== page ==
Honda GL1800 Gold Wing 2001-2010 (5th generation) Repair Manual

Complete PDF version of the Service Manual for the Honda GL1800. A MUST for every Gold Wing owner.

Download: Immediately after payment!

OEM Original factory workshop manual.

Models covered by this manual: 2001-2010 but could be used throughout 2017

Number of pages: 757 pages

Table of contents:

Honda GL1800 Goldwing 2001-2010

This PDF repair manual can be downloaded right after the payment process in complete, on the device of your choice. You will also receive the download link by email along with your receipt.

We do not offer printed manuals, for the following reasons:

  1. it is more eco-friendly to use a digital version
  2. your manual never gets dirty or greasy
  3. you can always choose to print the specific page(s) you need to work on your bike
  4. you receive your manual immediately after payment
  5. it is searchable

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Honda Gold Wing

Honda Gold Wing is a touring motorbike series produced by Honda. Shaft drive and a flat engine are standard on Gold Wings. The Gold Wing was introduced at the Cologne Motorcycle Show in October 1974 and quickly became a popular model in North America, Western Europe, Australia, and Japan.

The Gold Wing series

Total sales exceed 640,000, with the majority of them occurring in the United States. Gold Wings were produced in Marysville, Ohio, from 1980 until 2010, when production was terminated. There were no Gold Wings manufactured for the 2011 model year, and manufacturing began in Kumamoto Prefecture, Japan in 2011 utilizing tooling brought from the American facility.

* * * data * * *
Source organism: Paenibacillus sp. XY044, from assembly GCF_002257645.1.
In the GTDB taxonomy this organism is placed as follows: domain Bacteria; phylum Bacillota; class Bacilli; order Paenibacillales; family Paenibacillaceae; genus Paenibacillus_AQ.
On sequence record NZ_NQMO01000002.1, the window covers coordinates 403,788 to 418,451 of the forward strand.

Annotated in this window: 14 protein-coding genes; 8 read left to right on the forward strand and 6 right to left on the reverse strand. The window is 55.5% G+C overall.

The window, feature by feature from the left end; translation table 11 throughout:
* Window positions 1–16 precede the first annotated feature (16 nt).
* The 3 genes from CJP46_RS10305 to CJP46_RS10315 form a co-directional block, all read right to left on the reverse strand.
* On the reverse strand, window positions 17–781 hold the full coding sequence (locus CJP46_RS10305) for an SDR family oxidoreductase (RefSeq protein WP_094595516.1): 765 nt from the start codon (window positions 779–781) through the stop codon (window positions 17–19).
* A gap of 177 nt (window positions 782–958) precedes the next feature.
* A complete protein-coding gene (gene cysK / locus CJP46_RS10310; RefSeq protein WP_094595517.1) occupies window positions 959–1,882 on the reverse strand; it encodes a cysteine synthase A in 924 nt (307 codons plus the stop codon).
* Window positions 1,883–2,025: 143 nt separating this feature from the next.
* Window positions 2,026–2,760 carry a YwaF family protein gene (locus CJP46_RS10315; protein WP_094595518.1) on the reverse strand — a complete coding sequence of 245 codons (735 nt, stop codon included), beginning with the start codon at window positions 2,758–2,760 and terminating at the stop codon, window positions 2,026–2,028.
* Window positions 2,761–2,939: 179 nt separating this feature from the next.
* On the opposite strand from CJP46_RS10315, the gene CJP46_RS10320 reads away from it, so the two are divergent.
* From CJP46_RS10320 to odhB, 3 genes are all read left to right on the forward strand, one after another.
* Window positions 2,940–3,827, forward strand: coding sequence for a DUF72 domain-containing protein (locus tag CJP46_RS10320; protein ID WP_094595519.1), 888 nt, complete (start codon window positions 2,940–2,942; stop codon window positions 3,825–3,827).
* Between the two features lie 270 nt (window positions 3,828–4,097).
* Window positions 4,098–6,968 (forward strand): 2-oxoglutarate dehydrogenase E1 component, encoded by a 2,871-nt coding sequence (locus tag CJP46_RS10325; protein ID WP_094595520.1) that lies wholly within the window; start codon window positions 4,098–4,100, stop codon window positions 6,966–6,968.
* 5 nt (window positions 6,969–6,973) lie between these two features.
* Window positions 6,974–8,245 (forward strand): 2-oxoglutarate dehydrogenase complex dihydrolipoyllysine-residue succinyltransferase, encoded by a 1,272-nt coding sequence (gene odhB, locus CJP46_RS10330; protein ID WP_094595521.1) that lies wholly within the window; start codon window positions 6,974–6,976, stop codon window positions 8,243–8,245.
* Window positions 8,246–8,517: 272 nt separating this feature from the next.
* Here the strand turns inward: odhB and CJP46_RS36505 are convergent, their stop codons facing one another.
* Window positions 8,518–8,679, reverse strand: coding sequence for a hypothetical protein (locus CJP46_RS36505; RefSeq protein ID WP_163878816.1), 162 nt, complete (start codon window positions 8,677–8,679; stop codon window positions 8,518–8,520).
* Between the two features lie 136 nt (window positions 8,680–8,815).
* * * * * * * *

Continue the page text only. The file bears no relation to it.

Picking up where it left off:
One of the 240 Landmarks of Japanese Automotive Technology recognized by the Society of Automotive Engineers of Japan is a 1974 Honda Gold Wing GL1000. Honda GL models appeared eighteen times in Cycle World’s list of the ten best bikes from 2006 to 2012.

The Gold Wing saw several design revisions over its manufacturing lifespan, beginning in 1975 with a 999 cc (61.0 cu in) flat-four engine and progressing to a 1,832 cc (111.8 cu in) flat-six engine by 2001. Anti-lock braking, cruise control, electrically assisted reverse gear, an optional airbag, a fairing with heating and an adjustable windscreen, panniers and a trunk, a pillion backrest, satnav, and a six-speaker radio/audio system with MP3/iPod connectivity were all standard features on the 2012 model.

Gold Wing development

Following the triumph of the ground-breaking CB750 superbike in 1972, the firm created an R&D design team to investigate proposals for a new flagship motorbike. Shoichiro Irimajiri led the project, having created Honda’s multi-cylinder MotoGP engines and Formula One V12 engine in the 1960s.

The 1974 Gold Wing combined innovations from both prior motorcycle and automobile designs in its flat-four shaft-drive powerplant.

The Gold Wing was the first Japanese production motorcycle with a water-cooled four-stroke engine, while being predated by the 1971 water-cooled Suzuki GT750 two-stroke triple. In 1900, the first four-cylinder boxer engine was built.

Target market